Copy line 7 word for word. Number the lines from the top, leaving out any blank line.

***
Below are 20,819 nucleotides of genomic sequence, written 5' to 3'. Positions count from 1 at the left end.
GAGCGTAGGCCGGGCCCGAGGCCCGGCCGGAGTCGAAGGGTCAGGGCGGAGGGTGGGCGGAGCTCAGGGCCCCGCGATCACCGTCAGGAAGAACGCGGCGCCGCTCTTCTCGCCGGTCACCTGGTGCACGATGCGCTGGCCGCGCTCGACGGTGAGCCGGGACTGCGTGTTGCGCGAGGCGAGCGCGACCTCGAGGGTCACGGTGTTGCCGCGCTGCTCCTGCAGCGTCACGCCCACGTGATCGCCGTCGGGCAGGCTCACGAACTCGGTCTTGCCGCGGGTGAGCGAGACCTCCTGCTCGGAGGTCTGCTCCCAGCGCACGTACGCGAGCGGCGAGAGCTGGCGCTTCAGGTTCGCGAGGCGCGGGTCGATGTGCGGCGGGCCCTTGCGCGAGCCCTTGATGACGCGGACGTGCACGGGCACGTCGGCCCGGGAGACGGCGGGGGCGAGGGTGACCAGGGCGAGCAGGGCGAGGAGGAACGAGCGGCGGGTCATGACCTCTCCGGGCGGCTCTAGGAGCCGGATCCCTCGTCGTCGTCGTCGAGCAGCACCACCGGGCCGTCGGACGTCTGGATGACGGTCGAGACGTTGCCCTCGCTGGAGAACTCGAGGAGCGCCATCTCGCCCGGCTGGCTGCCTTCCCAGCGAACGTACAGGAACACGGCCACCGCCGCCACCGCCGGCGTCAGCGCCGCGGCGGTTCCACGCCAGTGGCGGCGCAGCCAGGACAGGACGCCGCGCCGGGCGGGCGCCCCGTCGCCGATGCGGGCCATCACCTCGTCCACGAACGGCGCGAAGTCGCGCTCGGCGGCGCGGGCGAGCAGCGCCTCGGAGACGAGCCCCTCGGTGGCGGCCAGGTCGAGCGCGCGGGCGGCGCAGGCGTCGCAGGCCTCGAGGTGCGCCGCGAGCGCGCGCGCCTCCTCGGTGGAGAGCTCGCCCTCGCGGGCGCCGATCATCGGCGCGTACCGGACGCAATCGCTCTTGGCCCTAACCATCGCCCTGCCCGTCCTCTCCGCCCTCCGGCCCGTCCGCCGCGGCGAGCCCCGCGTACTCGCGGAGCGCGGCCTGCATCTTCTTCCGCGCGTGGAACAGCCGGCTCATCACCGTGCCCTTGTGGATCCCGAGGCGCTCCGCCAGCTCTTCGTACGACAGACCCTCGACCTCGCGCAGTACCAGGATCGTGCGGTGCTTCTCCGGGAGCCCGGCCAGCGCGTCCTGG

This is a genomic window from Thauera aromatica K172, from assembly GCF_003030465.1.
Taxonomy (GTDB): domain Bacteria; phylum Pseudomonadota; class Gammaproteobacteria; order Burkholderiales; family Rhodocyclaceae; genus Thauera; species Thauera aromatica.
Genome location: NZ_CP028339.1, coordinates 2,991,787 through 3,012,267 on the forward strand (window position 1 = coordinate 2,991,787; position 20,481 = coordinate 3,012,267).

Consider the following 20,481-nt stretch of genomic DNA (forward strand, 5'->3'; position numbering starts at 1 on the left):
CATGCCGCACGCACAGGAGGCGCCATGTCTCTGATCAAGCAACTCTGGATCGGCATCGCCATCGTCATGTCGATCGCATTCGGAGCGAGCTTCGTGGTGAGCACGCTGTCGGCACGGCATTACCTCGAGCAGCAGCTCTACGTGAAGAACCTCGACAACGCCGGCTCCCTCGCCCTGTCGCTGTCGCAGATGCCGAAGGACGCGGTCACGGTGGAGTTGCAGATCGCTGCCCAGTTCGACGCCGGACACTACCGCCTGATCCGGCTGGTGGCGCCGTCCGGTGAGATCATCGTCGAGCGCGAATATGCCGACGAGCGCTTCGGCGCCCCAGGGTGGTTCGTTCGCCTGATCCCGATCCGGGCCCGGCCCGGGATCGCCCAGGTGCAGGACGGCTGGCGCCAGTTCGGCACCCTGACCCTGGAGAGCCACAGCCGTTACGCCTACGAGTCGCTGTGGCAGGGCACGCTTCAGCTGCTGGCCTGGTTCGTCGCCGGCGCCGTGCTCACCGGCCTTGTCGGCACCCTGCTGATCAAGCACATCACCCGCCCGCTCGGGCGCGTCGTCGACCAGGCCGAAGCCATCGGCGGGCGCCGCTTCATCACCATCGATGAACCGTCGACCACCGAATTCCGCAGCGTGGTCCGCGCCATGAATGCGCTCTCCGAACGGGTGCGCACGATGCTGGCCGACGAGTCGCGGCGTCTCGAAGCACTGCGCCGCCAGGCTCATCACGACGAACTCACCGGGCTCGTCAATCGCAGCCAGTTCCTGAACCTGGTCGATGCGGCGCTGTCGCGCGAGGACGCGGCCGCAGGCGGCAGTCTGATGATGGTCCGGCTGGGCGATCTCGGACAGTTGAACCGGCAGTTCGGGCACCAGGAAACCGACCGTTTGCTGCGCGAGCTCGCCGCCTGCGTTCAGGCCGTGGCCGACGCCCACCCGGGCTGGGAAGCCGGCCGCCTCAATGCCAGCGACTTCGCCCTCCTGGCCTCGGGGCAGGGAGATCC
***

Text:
CATGCCGCACGCACAGGAGGCGCCATGTCTCTGATCAAGCAACTCTGGATCGGCATCGCCATCGTCATGTCGATCGCATTCGGAGCGAGCTTCGTGGTGAGCACGCTGTCGGCACGGCATTACCTCGAGCAGCAGCTCTACGTGAAGAACCTCGACAACGCCGGCTCCCTCGCCCTGTCGCTGTCGCAGATGCCGAAGGACGCGGTCACGGTGGAGTTGCAGATCGCTGCCCAGTTCGACGCCGGACACTACCGCCTGATCCGGCTGGTGGCGCCGTCCGGTGAGATCATCGTCGAGCGCGAATATGCCGACGAGCGCTTCGGCGCCCCAGGGTGGTTCGTTCGCCTGATCCCGATCCGGGCCCGGCCCGGGATCGCCCAGGTGCAGGACGGCTGGCGCCAGTTCGGCACCCTGACCCTGGAGAGCCACAGCCGTTACGCCTACGAGTCGCTGTGGCAGGGCACGCTTCAGCTGCTGGCCTGGTTCGTCGCCGGCGCCGTGCTCACCGGCCTTGTCGGCACCCTGCTGATCAAGCACATCACCCGCCCGCTCGGGCGCGTCGTCGACCAGGCCGAAGCCATCGGCGGGCGCCGCTTCATCACCATCGATGAACCGTCGACCACCGAATTCCGCAGCGTGGTCCGCGCCATGAATGCGCTCTCCGAACGGGTGCGCACGATGCTGGCCGACGAGTCGCGGCGTCTCGAAGCACTGCGCCGCCAGGCTCATCACGACGAACTCACCGGGCTCGTCAATCGCAGCCAGTTCCTGAACCTGGTCGATGCGGCGCTGTCGCGCGAGGACGCGGCCGCAGGCGGCAGTCTGATGATGGTCCGGCTGGGCGATCTCGGACAGTTGAACCGGCAGTTCGGGCACCAGGAAACCGACCGTTTGCTGCGCGAGCTCGCCGCCTGCGTTCAGGCCGTGGCCGACGCCCACCCGGGCTGGGAAGCCGGCCGCCTCAATGCCAGCGACTTCGCCCTCCTGGCCTCGGGGCAGGGAGATCC